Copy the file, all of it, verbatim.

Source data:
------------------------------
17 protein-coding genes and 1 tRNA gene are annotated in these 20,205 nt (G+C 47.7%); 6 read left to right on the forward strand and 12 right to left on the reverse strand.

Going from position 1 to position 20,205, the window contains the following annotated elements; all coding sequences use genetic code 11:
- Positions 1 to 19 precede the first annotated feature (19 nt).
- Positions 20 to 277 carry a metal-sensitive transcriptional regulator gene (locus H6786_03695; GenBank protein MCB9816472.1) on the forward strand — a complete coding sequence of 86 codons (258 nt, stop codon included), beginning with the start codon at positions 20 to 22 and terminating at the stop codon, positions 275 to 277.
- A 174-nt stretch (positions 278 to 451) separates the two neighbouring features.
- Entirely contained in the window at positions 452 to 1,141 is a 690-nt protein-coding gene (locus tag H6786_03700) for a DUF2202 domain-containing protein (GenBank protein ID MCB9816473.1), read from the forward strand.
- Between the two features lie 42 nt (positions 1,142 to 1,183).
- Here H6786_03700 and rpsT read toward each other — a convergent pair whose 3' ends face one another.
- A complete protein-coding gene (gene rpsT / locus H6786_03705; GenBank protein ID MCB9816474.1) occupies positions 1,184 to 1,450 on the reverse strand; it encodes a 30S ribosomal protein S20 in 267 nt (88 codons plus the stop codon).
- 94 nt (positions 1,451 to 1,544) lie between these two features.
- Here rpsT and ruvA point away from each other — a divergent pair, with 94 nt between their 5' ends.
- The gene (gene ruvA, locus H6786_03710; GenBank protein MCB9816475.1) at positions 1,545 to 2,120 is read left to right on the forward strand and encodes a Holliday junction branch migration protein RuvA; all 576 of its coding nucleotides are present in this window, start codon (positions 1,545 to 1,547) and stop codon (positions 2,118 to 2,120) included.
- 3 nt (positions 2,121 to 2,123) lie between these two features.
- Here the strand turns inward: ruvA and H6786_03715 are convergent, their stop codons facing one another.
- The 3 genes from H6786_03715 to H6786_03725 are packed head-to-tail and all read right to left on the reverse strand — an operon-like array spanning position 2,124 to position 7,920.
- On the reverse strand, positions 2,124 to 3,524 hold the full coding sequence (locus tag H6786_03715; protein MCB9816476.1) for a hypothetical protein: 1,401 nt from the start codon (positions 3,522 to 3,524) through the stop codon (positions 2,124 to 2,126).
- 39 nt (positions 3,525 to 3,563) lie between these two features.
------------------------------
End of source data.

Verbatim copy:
17 protein-coding genes and 1 tRNA gene are annotated in these 20,205 nt (G+C 47.7%); 6 read left to right on the forward strand and 12 right to left on the reverse strand.

Going from position 1 to position 20,205, the window contains the following annotated elements; all coding sequences use genetic code 11:
- Positions 1 to 19 precede the first annotated feature (19 nt).
- Positions 20 to 277 carry a metal-sensitive transcriptional regulator gene (locus H6786_03695; GenBank protein MCB9816472.1) on the forward strand — a complete coding sequence of 86 codons (258 nt, stop codon included), beginning with the start codon at positions 20 to 22 and terminating at the stop codon, positions 275 to 277.
- A 174-nt stretch (positions 278 to 451) separates the two neighbouring features.
- Entirely contained in the window at positions 452 to 1,141 is a 690-nt protein-coding gene (locus tag H6786_03700) for a DUF2202 domain-containing protein (GenBank protein ID MCB9816473.1), read from the forward strand.
- Between the two features lie 42 nt (positions 1,142 to 1,183).
- Here H6786_03700 and rpsT read toward each other — a convergent pair whose 3' ends face one another.
- A complete protein-coding gene (gene rpsT / locus H6786_03705; GenBank protein ID MCB9816474.1) occupies positions 1,184 to 1,450 on the reverse strand; it encodes a 30S ribosomal protein S20 in 267 nt (88 codons plus the stop codon).
- 94 nt (positions 1,451 to 1,544) lie between these two features.
- Here rpsT and ruvA point away from each other — a divergent pair, with 94 nt between their 5' ends.
- The gene (gene ruvA, locus H6786_03710; GenBank protein MCB9816475.1) at positions 1,545 to 2,120 is read left to right on the forward strand and encodes a Holliday junction branch migration protein RuvA; all 576 of its coding nucleotides are present in this window, start codon (positions 1,545 to 1,547) and stop codon (positions 2,118 to 2,120) included.
- 3 nt (positions 2,121 to 2,123) lie between these two features.
- Here the strand turns inward: ruvA and H6786_03715 are convergent, their stop codons facing one another.
- The 3 genes from H6786_03715 to H6786_03725 are packed head-to-tail and all read right to left on the reverse strand — an operon-like array spanning position 2,124 to position 7,920.
- On the reverse strand, positions 2,124 to 3,524 hold the full coding sequence (locus tag H6786_03715; protein MCB9816476.1) for a hypothetical protein: 1,401 nt from the start codon (positions 3,522 to 3,524) through the stop codon (positions 2,124 to 2,126).
- 39 nt (positions 3,525 to 3,563) lie between these two features.